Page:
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WSL Sets 2019 Roster; Caio Ibelli Calls Out Kelly Slater After Being Denied Injury Wildcard Photos: WSL


The Inertia

The real man-bites-dog news would have been the WSL making an exception on their 2019 World Tour roster by handing a third wildcard to a hopeful Caio Ibelli Tuesday. Instead, the league did exactly what we were expecting: John John Florence and Kelly Slater will remain in the Top 34 with the WSL’s two injury wildcards that are handed out at the end of each season and Caio Ibelli, who broke his foot back in April, is officially left out, a decision the young Brazilian said could end his career in an interview with The Inertia this week.

“Sincerely, I disagree with the decision, Kelly used and abused,” the 2016 Rookie of the Year wrote in an Instagram post. He cited Slater traveling to surf 20-foot Fiji instead of entering the Keramas event and taking third at the Surf Ranch then pulling out of France the next week as ways he abused the system.

In his recent sit-down with The Inertia, he laid out his views further and at the time was hopeful the decision would turn in his favor. “I think I deserve (it),” he said. “I gave my injury time to heal. Whatever Kelly did, some of his decisions (with his injury) weren’t very smart: I think in the eyes of everyone, nobody was happy that he was playing the system a little bit. He is Kelly Slater. But once the WSL has judged the whole process I think they can forget about that and look at the facts: ‘okay, what did he do for his recovery? Is he doing the right thing and going through the right process, or is he being reckless?’ I trust the panel and hope they make the right call.”

Obviously, that’s not how it turned out.

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“It’s always a challenge when we have a large number of applicants for a limited number of wildcard positions,” WSL Commissioner Kieren Perrow said in a press release Tuesday. “In the case of 2018, all three applicants were deemed to have severe injuries that prevented them from competing in multiple events. From there, we apply our technical criteria and career achievement factors – which include World Titles, career results, prior year ranking, and ranking at time of injury.”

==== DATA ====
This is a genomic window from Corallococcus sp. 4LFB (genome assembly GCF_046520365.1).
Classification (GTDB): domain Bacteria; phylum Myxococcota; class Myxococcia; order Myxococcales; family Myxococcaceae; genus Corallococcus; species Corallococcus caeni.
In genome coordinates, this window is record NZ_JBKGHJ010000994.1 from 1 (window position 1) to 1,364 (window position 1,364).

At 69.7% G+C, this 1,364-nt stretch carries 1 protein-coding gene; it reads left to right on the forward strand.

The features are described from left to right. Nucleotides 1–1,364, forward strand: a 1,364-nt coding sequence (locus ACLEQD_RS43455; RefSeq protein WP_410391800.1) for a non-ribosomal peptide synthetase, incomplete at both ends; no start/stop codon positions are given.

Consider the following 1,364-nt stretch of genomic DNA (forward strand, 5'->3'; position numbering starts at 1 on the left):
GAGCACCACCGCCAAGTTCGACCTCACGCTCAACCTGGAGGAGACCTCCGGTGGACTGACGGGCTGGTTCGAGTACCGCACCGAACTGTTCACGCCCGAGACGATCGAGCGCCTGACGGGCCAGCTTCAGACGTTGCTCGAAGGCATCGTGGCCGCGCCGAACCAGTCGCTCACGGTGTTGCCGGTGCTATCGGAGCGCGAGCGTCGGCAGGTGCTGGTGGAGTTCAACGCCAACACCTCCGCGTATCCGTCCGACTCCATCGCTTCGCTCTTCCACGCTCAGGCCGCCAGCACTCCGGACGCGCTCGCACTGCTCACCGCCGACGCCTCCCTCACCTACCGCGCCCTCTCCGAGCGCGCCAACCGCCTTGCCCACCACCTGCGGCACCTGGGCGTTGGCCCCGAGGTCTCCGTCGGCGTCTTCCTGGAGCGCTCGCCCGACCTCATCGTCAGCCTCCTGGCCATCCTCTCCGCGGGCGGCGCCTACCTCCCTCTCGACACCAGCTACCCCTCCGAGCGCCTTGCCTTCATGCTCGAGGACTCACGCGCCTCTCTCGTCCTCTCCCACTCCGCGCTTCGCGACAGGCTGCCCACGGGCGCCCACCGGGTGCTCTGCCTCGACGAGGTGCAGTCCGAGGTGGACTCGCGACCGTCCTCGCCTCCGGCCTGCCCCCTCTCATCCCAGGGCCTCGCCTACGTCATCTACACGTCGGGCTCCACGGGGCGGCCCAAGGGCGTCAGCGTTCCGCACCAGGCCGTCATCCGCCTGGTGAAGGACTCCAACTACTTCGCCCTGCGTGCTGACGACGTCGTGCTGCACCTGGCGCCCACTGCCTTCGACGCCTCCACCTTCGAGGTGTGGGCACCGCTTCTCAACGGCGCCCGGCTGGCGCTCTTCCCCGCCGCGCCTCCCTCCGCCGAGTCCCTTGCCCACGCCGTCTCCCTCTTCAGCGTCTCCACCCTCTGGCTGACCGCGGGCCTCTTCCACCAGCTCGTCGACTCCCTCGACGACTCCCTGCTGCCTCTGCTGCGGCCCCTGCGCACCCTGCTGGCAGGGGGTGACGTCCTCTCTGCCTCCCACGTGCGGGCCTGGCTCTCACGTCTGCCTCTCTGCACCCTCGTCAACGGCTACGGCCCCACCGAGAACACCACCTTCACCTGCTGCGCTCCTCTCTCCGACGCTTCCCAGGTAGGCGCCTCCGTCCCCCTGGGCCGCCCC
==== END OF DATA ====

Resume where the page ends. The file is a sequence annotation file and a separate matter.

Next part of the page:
It’s not the definitive end of the road for Ibelli, though. Being named the first of three CT replacement surfers means he’ll get the call if either John John’s or Kelly’s injuries linger into April (or someone else gets hurt, which often happens). Slater was impressive in earning an equal third at the Pipe Masters but already said he probably won’t be competing in next month’s Volcom Pipe Pro. Meanwhile, Florence pulled himself out of the Pipe Masters altogether but was still, oddly enough, captured on video surfing Snapper.

As for the rest of the field, rookies Soli Bailey, Peterson Crisanto, Seth Moniz, Deivid Silva, and Mikey Wright make CT debuts. Beyond just punching tickets for the Dream Tour, determining this year’s CT Roster was especially significant as the 2019 WSL Championship Tour will be the primary qualifier for Olympic surfing in 2020. The top 10 ranking men and top 8 ranking women at the end of the year will determine 18 of the 40 Olympic spots. Of that, a maximum of two men and two women will qualify for each respective country, with the 22 remaining Olympic qualifiers coming from results at the 2019 and 2020 ISA World Surfing Games, the 2019 Pan American Games in Lima, and a male and female competitor for the host nation, Japan.

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Read our recent take on Kelly Slater’s spotlight dominance and its effect on the rest of the world tour, here, and see the full CT lineup and replacements for both men and women, here.

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